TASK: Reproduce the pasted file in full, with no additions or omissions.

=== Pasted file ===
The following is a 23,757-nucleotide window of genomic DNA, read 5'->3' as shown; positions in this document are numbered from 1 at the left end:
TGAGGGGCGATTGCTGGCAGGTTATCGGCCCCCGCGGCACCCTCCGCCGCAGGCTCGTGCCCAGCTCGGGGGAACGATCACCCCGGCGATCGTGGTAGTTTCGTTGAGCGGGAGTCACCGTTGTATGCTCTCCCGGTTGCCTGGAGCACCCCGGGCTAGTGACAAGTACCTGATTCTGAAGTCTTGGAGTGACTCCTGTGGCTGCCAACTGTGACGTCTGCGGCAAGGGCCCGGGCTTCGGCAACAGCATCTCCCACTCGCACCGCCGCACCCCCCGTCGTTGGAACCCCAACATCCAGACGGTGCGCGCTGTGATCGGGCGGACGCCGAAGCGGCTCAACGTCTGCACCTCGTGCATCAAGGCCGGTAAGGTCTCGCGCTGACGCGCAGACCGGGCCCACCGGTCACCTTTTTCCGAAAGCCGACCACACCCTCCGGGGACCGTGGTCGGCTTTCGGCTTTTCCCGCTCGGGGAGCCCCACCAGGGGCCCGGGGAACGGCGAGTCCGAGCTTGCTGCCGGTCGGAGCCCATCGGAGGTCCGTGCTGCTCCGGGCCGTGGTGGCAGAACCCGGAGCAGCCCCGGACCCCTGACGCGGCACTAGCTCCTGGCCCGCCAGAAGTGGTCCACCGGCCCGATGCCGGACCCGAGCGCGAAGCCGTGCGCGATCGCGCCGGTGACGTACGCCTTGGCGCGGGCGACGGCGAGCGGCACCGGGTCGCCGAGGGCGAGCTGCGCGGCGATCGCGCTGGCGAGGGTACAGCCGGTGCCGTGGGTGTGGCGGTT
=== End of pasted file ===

The following is a 23,757-nucleotide window of genomic DNA, read 5'->3' as shown; positions in this document are numbered from 1 at the left end:
TGAGGGGCGATTGCTGGCAGGTTATCGGCCCCCGCGGCACCCTCCGCCGCAGGCTCGTGCCCAGCTCGGGGGAACGATCACCCCGGCGATCGTGGTAGTTTCGTTGAGCGGGAGTCACCGTTGTATGCTCTCCCGGTTGCCTGGAGCACCCCGGGCTAGTGACAAGTACCTGATTCTGAAGTCTTGGAGTGACTCCTGTGGCTGCCAACTGTGACGTCTGCGGCAAGGGCCCGGGCTTCGGCAACAGCATCTCCCACTCGCACCGCCGCACCCCCCGTCGTTGGAACCCCAACATCCAGACGGTGCGCGCTGTGATCGGGCGGACGCCGAAGCGGCTCAACGTCTGCACCTCGTGCATCAAGGCCGGTAAGGTCTCGCGCTGACGCGCAGACCGGGCCCACCGGTCACCTTTTTCCGAAAGCCGACCACACCCTCCGGGGACCGTGGTCGGCTTTCGGCTTTTCCCGCTCGGGGAGCCCCACCAGGGGCCCGGGGAACGGCGAGTCCGAGCTTGCTGCCGGTCGGAGCCCATCGGAGGTCCGTGCTGCTCCGGGCCGTGGTGGCAGAACCCGGAGCAGCCCCGGACCCCTGACGCGGCACTAGCTCCTGGCCCGCCAGAAGTGGTCCACCGGCCCGATGCCGGACCCGAGCGCGAAGCCGTGCGCGATCGCGCCGGTGACGTACGCCTTGGCGCGGGCGACGGCGAGCGGCACCGGGTCGCCGAGGGCGAGCTGCGCGGCGATCGCGCTGGCGAGGGTACAGCCGGTGCCGTGGGTGTGGCGGTT